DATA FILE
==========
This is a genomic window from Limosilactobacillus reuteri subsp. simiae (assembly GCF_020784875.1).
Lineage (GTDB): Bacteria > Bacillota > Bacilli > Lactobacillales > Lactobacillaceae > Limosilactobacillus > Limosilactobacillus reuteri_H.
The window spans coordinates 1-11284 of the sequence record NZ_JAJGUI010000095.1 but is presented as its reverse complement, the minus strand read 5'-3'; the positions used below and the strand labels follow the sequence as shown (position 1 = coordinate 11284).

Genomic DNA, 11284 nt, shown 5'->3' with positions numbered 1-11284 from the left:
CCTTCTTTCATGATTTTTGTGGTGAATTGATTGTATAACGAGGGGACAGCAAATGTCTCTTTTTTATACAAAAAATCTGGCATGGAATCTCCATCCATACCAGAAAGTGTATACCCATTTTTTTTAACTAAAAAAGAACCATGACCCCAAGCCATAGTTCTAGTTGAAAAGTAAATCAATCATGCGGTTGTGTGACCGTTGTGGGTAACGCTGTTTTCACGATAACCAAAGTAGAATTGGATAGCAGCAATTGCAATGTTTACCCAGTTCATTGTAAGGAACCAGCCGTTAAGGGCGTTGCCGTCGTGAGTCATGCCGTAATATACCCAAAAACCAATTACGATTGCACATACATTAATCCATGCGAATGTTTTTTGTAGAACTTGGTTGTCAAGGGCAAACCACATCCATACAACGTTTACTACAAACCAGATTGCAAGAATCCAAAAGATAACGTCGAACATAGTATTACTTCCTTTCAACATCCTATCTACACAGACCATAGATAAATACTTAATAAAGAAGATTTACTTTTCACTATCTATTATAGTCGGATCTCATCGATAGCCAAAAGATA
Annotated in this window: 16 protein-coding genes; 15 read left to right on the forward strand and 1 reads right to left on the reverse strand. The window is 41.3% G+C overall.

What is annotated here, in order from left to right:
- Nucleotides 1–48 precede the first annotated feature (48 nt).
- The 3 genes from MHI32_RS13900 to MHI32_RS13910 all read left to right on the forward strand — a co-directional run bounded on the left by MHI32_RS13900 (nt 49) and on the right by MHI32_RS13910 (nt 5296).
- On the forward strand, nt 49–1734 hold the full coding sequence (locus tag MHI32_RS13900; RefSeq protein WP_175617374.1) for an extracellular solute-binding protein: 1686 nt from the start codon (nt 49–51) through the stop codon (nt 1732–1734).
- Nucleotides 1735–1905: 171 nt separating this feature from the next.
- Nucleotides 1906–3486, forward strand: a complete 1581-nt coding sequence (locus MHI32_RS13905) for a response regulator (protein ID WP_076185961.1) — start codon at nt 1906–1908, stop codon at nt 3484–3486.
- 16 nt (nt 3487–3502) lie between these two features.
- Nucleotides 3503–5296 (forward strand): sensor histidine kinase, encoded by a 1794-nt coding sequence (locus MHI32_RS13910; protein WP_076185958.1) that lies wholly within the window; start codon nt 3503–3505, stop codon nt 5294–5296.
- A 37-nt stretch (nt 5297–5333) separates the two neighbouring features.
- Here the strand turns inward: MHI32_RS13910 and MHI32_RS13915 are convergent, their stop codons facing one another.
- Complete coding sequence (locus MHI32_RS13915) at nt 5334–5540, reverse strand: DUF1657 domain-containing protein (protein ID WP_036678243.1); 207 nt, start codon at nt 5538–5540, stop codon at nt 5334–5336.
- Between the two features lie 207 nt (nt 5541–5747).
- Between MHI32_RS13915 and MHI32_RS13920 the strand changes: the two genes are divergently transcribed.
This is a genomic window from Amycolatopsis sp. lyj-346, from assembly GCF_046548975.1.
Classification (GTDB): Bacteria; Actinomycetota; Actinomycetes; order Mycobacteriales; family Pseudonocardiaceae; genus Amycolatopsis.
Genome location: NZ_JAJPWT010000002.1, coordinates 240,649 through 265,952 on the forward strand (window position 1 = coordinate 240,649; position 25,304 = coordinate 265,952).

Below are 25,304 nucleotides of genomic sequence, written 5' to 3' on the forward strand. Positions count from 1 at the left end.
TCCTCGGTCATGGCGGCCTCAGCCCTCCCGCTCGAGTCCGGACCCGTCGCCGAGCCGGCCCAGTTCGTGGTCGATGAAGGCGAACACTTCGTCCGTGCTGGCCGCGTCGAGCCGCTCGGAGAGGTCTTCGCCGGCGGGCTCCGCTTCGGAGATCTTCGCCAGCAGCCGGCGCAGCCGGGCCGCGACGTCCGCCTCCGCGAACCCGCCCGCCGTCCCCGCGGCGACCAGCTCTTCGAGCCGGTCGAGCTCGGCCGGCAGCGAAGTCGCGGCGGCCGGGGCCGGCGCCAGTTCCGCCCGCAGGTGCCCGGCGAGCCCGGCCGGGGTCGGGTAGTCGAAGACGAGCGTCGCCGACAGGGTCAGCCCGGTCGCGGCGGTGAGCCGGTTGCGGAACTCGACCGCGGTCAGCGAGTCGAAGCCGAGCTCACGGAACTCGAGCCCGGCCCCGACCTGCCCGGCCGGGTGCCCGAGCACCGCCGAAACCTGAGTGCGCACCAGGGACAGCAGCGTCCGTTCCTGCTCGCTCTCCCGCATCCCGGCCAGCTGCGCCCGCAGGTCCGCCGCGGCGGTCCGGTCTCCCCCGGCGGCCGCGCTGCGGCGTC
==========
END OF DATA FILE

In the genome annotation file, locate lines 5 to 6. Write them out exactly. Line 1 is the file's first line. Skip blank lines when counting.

CCTTCTTTCATGATTTTTGTGGTGAATTGATTGTATAACGAGGGGACAGCAAATGTCTCTTTTTTATACAAAAAATCTGGCATGGAATCTCCATCCATACCAGAAAGTGTATACCCATTTTTTTTAACTAAAAAAGAACCATGACCCCAAGCCATAGTTCTAGTTGAAAAGTAAATCAATCATGCGGTTGTGTGACCGTTGTGGGTAACGCTGTTTTCACGATAACCAAAGTAGAATTGGATAGCAGCAATTGCAATGTTTACCCAGTTCATTGTAAGGAACCAGCCGTTAAGGGCGTTGCCGTCGTGAGTCATGCCGTAATATACCCAAAAACCAATTACGATTGCACATACATTAATCCATGCGAATGTTTTTTGTAGAACTTGGTTGTCAAGGGCAAACCACATCCATACAACGTTTACTACAAACCAGATTGCAAGAATCCAAAAGATAACGTCGAACATAGTATTACTTCCTTTCAACATCCTATCTACACAGACCATAGATAAATACTTAATAAAGAAGATTTACTTTTCACTATCTATTATAGTCGGATCTCATCGATAGCCAAAAGATA
Annotated in this window: 16 protein-coding genes; 15 read left to right on the forward strand and 1 reads right to left on the reverse strand. The window is 41.3% G+C overall.